Alkira and Palo Alto Networks join up on a network cloud transformation for Koch Industries
- Alkira is offering ‘infrastructure as a service in the cloud’
- The goal is to automate and hopefully simplify the fraught business of setting up and managing a corporate data network
The cloud networking scene is a bustling and ever-changing one with literally dozens of companies coming to what they hope will be a party with what appear to be slightly different ‘infrastructure as a service in the cloud’ offerings. They all set out to do the same thing - to ‘leverage’ the cloud to automate and hopefully simplify the fraught business of setting up and managing a business data network at scale - especially a multi-application, multinational, multi-cloud, one. The requirements around security, bandwidth, resilience, integration and so on are dizzying, but the prizes for companies that can make a decent fist of it promise to be enormous.
One contender which blipped onto our radar screen in 2020, is Alkira. The company expanded the reach of its business model in December with the promise that it could extend cloud connectivity to any network, encompassing core data centres or edge or remote sites worldwide, and to any multi-cloud, in minutes and hours compared to six to 18 months. That was a big claim but one that had already attracted the attention of the giant private company, Koch Industries, which had put some money in along with other notable venture capital outfits like Sequoia Capital, Kleiner Perkins, and Google Ventures.
So today the big news, from Alkira’s point of view, is that Koch Industries has stepped up and put not just its money but its global network where Alkira’s mouth is.
Koch Industries, by the way, is one of the largest private companies in America with, according to Forbes, an estimated annual revenue of $115 billion. Network and cloud-wise its network infrastructure included seven global networks supporting thousands of applications, with tens of thousands of access points, hundreds of thousands of switch ports, and thousands of routers and switches, at over 700 sites.
With numbers like that it’s no surprising that Koch Industries’ networking arm was facing the usual complexity wall and wanted greater agility, a requirement that became even more pressing through the past year as Covid had accelerated its shift to a secure network cloud.
Koch deployed Alkira to rebuild parts of its cloud network backbone and then used Alkira’s Network Cloud integrated with Palo Alto Networks’ virtual firewall, to move to multi-cloud with an end-to-end, on-demand security offering.
Alkira’s boast is that it now takes the Koch team only minutes to configure Alkira’s network cloud and Palo Alto Networks VM-Series firewalls, and less than an hour to provision the solutions. The entire security network was set up in a few hours: a solution which serves approximately 120,000 Koch employees doing business in more than 70 countries.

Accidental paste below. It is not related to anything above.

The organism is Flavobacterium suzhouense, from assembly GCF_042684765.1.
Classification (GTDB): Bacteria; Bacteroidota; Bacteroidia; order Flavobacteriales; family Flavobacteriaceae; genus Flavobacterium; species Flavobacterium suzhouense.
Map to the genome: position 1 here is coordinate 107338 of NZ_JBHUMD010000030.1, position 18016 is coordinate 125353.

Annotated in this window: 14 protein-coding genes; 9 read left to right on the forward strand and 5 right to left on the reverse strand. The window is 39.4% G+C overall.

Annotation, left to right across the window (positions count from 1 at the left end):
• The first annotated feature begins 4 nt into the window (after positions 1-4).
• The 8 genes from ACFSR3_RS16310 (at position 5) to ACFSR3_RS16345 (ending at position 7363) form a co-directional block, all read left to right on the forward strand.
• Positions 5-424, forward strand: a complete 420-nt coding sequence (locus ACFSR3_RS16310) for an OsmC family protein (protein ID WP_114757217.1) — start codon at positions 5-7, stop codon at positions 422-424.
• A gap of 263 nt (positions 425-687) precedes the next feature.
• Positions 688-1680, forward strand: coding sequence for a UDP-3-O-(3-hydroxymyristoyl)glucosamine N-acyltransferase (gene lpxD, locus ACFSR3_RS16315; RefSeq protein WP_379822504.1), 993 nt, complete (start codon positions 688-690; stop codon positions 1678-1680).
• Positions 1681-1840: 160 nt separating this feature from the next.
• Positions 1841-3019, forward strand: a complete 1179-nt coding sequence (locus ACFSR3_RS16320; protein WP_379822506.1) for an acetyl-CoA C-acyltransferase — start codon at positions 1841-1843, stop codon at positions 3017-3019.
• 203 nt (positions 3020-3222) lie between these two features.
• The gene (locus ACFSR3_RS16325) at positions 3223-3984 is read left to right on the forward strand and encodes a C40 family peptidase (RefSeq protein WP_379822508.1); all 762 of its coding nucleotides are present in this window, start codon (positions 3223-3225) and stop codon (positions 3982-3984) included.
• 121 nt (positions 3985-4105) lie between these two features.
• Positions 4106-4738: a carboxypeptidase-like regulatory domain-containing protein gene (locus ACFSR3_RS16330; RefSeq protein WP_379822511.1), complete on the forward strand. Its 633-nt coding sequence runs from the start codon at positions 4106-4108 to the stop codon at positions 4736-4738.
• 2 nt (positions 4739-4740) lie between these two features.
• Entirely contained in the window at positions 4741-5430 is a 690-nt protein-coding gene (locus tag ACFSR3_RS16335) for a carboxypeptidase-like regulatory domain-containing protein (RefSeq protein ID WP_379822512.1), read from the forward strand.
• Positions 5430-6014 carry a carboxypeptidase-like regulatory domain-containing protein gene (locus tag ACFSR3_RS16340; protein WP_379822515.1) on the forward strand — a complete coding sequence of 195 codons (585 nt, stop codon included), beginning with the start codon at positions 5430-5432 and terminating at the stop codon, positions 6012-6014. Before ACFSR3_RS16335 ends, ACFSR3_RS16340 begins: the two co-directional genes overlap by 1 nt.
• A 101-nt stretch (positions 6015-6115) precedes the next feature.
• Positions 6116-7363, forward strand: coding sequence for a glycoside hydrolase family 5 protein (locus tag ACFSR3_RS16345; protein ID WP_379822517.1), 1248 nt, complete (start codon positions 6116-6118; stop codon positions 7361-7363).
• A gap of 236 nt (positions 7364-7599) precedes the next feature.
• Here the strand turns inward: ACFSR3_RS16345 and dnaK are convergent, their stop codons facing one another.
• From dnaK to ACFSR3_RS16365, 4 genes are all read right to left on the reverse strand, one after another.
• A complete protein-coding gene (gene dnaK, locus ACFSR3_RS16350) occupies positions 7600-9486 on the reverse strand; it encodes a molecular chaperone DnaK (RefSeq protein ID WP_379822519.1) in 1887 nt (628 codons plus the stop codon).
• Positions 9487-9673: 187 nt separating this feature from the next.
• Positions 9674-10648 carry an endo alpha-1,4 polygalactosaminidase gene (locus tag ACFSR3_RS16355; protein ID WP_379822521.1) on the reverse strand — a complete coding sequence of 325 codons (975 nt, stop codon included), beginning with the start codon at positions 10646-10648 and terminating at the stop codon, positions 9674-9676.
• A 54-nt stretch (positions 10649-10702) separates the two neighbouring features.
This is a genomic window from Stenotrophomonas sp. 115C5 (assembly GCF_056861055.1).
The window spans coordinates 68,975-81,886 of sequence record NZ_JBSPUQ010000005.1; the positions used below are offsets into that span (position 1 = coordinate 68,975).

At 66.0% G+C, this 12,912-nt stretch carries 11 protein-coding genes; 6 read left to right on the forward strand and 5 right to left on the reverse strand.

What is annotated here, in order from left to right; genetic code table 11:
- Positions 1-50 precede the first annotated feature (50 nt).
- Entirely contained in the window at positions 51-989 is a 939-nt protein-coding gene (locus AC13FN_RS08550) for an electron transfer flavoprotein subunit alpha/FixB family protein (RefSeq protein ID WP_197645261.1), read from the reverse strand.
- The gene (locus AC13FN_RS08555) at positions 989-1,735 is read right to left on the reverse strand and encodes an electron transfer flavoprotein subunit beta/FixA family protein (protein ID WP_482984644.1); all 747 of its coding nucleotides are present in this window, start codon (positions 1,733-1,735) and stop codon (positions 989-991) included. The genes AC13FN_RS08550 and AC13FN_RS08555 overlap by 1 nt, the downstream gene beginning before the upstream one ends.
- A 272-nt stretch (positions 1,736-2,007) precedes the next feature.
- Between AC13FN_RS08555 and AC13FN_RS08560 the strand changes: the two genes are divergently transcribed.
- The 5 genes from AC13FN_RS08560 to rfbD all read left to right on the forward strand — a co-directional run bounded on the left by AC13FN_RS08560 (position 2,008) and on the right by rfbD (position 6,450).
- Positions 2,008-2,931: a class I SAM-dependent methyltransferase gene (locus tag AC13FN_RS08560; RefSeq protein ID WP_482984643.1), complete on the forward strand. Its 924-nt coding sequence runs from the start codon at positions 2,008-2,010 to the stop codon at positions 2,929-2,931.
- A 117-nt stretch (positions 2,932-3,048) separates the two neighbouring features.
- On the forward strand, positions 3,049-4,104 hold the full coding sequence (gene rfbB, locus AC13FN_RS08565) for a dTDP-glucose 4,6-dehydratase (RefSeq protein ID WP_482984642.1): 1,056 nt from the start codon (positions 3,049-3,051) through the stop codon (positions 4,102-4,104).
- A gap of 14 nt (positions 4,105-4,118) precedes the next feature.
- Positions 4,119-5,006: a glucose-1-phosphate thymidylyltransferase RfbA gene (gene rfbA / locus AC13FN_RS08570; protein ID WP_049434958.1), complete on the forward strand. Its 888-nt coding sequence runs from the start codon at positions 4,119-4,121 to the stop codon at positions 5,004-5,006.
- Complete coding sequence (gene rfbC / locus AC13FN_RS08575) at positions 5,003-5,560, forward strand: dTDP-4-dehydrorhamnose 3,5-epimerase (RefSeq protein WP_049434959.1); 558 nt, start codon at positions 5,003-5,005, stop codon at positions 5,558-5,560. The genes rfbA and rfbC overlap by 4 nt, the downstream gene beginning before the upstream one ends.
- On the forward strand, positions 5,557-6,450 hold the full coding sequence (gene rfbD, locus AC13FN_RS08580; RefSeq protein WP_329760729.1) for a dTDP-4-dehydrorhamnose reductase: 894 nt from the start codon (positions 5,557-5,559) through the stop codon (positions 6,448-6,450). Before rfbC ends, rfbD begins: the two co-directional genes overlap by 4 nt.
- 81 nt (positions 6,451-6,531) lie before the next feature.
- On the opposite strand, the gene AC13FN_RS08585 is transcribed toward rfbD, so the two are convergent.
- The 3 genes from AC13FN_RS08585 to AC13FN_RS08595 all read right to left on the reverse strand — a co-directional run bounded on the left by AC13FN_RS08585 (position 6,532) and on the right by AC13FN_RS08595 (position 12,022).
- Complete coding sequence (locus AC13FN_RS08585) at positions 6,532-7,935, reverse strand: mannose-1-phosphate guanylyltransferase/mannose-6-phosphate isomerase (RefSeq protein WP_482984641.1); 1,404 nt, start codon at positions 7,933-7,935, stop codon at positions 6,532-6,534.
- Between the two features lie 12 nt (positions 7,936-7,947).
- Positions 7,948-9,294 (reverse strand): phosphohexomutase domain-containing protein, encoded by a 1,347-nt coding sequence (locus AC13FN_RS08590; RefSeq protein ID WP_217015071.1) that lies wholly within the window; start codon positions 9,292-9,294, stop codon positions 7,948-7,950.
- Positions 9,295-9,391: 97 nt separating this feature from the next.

I asked Alkira CEO and founder, Amir Khan, if he could tell me ‘this is essentially what it does’ in a sentence or two.
“Alkira offers network infrastructure as a service, meaning you can use our platform to build your global network infrastructure,” he said. “We provide capabilities so you can instantiate third party services such as, but not only, firewalls. The platform allows us to bring third party cloud services into our offering, as well as have customers use our own services. Within the network cloud we can bring those services up and then, based on the use cases, we can steer traffic through them as required.
“So the firewall is not the gateway,” he reiterates, “Traffic comes onto the platform and then we decide - based on use cases and policy - what traffic needs to get steered through a firewall and then on to its destination.
“And we provide the full capabilities of managing the services. We manage the lifecycles, so the customer doesn’t have to worry about keeping, say, a firewall up. It only configures the virtual network with its own policies and rules, we do the rest. And we also manage the autoscaling to add firewalls and other services as throughput demands.
So does Alkira’s model represent an existential threat to carrier business models? Not necessarily. There is nothing to stop telcos adopting the model themselves, or, more likely offering their own applications and services on the platform. Also, Alkira, and models like it, can be thought of as channels to the corporate market for ‘concrete’ infrastructure providers.
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